• Territory size varies with crane density. (B480.4.w4)
  • Juveniles, once driven away by their parents, form small flocks, roosting on isolated marshes away from breeding cranes and feeding in open fields and marshes. They form pairs while in these flocks, leaving at about three years old to set up their own breeding territories. They may set up territories for a year or two before nesting for the first time. Once established, they return to the same territory each breeding season. (B480.4.w4)
  • If another crane lands in a breeding territory, the established male threatens and generally those not from a neighbouring territory will then fly off. In encounters with a neighbouring  individual this may escalate to actual fighting with stabbing bills, beating wings and clawing feet. Usually this is a short fight with the birds retreating to their own territories; fatal fights do occur. (B480.4.w4)
  • Occasionally, a breeding pair has been seen showing tolerance to another crane on their breeding territory, with this bird, presumably the previous' year's offspring, even roosting near to a parent. (B480.4.w4)
  • Outside the breeding season, sandhill cranes are found in flocks, usually of less than 50 or 100 birds; within these, the birds remain in pairs or family groups. (B481.II.9.w17)
  • Cranes general: 
    • Cranes are gregarious outside the breeding season, but separate for the breeding season. (B107.w8)
    • Juveniles which are not yet paired gather in non-breeding flocks and may be nomadic through the breeding period. (B107.w8)
    • By the end of their second year the young birds may have started to initiate pair bonds. (B107.w8)
    • Soon after the chicks fledge, families of migratory cranes gather in flocks at pre-migratory staging areas with dependable food and safe roosting sites. As the weather deteriorates, they move further south to join larger congregations of cranes, before setting out on the main migration. (B107.w8)
Inter-specific Breeding cranes have been seen chasing Great Blue herons, and Branta canadensis - Canada geese  from their territories. (B480.4.w4)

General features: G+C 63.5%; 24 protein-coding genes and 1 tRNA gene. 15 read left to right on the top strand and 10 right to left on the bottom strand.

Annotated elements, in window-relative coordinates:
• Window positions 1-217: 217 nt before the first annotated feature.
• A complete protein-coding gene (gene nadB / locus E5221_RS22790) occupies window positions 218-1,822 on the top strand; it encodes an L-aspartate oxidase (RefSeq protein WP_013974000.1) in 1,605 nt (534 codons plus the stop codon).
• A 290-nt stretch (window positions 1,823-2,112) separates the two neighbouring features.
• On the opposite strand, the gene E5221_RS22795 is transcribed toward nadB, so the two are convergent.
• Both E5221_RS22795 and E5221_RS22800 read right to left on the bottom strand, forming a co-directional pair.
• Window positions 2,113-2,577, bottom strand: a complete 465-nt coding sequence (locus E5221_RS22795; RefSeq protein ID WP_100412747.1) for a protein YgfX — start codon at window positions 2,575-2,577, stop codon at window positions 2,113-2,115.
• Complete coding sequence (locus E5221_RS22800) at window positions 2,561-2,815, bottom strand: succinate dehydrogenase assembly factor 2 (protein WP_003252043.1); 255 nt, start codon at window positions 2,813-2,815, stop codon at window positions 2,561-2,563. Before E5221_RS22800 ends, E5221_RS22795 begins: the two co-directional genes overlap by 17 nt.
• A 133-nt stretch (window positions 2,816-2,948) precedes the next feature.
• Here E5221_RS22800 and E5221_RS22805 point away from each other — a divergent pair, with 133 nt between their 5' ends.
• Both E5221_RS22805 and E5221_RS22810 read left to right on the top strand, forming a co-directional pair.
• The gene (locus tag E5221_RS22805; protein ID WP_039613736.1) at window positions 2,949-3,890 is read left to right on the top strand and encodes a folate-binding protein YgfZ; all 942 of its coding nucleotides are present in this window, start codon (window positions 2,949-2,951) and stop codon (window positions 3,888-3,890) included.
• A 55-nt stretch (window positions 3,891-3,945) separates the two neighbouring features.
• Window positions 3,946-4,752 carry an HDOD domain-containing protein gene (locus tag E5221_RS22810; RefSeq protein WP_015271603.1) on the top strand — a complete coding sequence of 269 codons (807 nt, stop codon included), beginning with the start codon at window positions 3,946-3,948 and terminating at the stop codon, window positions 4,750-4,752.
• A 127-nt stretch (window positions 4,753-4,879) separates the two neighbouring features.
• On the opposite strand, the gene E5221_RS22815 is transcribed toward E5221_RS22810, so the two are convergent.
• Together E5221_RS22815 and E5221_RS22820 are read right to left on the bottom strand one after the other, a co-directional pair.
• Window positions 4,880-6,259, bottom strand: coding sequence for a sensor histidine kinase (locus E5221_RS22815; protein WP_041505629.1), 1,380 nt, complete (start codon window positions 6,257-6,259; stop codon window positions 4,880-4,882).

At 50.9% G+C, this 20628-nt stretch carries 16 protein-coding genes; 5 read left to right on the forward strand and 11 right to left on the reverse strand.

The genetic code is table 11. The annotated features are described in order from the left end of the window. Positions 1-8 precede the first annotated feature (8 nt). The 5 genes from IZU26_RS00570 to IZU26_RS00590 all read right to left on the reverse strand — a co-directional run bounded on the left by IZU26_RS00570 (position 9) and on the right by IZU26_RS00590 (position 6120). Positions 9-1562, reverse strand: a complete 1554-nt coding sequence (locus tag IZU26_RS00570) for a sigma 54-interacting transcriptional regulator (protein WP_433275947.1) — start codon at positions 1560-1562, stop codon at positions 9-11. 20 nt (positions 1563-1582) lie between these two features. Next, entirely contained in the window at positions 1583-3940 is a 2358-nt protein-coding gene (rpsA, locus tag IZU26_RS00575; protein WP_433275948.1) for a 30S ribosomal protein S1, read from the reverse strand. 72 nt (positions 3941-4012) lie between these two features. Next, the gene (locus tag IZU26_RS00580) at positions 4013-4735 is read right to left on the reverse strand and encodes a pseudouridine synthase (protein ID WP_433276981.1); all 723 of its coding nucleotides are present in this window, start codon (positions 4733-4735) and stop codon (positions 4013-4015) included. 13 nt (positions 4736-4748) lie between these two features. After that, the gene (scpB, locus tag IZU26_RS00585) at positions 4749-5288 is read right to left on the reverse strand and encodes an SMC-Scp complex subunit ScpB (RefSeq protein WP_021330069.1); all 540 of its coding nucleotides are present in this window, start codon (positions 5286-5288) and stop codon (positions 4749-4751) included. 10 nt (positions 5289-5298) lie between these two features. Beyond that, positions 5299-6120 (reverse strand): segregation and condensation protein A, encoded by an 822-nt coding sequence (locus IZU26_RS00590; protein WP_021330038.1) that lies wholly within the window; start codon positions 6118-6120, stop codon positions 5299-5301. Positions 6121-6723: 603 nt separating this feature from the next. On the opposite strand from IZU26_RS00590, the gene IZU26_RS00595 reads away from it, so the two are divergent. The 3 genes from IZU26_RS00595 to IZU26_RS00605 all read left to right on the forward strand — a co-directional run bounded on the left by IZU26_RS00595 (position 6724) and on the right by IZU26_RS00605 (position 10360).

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Sexual Behaviour

  • Pair for life. (B477)
  • Although in general sandhill cranes appear to pair for life, they do form new pairs if their mate dies. Pairs also sometimes break up, with the birds re-pairing with other individuals. (J48.52.w1)
  • A study of Florida sandhill cranes (Grus canadensis pratensis) and greater sandhill cranes (Grus canadensis tabida) found that divorce was related to reproductive failure: 52.6% of pairs which failed to reproduce, but only 10% of pairs which were known to have reproduced successfully, divorced. (P87.7.w1)
  • In one study of a high density population of greater sandhill cranes Grus canadensis tabida, permanent "divorce" was seen in 12 of 69 pairs (17.4%) over a period of 13 years; the annual divorce rate was 4.8%. Most divorcing cranes chose a new mate providing a higher-quality territory. Divorced females often re-paired with a male which had recently lost his mate. (Th10.3.w3)
    • Temporary divorce can occur through asynchrony in pairs arriving at the breeding territory - the first crane to arrive may temporarily pair and dance with another bird, but leave that crane once its previous mate arrives. (Th10.3.w3)
  • In a study of a high density population of greater sandhill cranes Grus canadensis tabida, definite evidence of extra-pair paternity was obtained. Microsatellite markers were used to determine parentage of chicks and in five of 45 chicks (11%) there was evidence that the apparent, social parent, was not the genetic parent. In one pair, socially bonded for 12 years, neither chick was genetically related to the male. In two other chicks the social male was not the genetic father, and in one the social female was not the genetic mother; it was not possible to confirm for these three chicks whether this represented infidelity or mate replacement due to mate loss or divorce. (Th10.4.w4)
  • In general, copulation appears to be initiated by the female, approaching the male with head and neck held forward and out at a 45 degree angle, standing erect with wings spread out, the male then approaching quickly, the female crouching  and the male hopping gently onto the female's rump; the male's wings are half spread and slowly beating during the copulation, which lasts only a few seconds. After they stand next to each other and preen. Occasionally the pair will dance before or after copulation. (B480.4.w4)
  • Cranes general: Monogamous. Crane pairs stay together all year, and usually remain together until one partner dies. (B107.w8)
  • Cranes general: (B107.w8)
    • Cranes copulate repeatedly, starting several weeks before egg laying.
    • Mating usually occurs before sunrise, but can also occur at other times during daylight hours.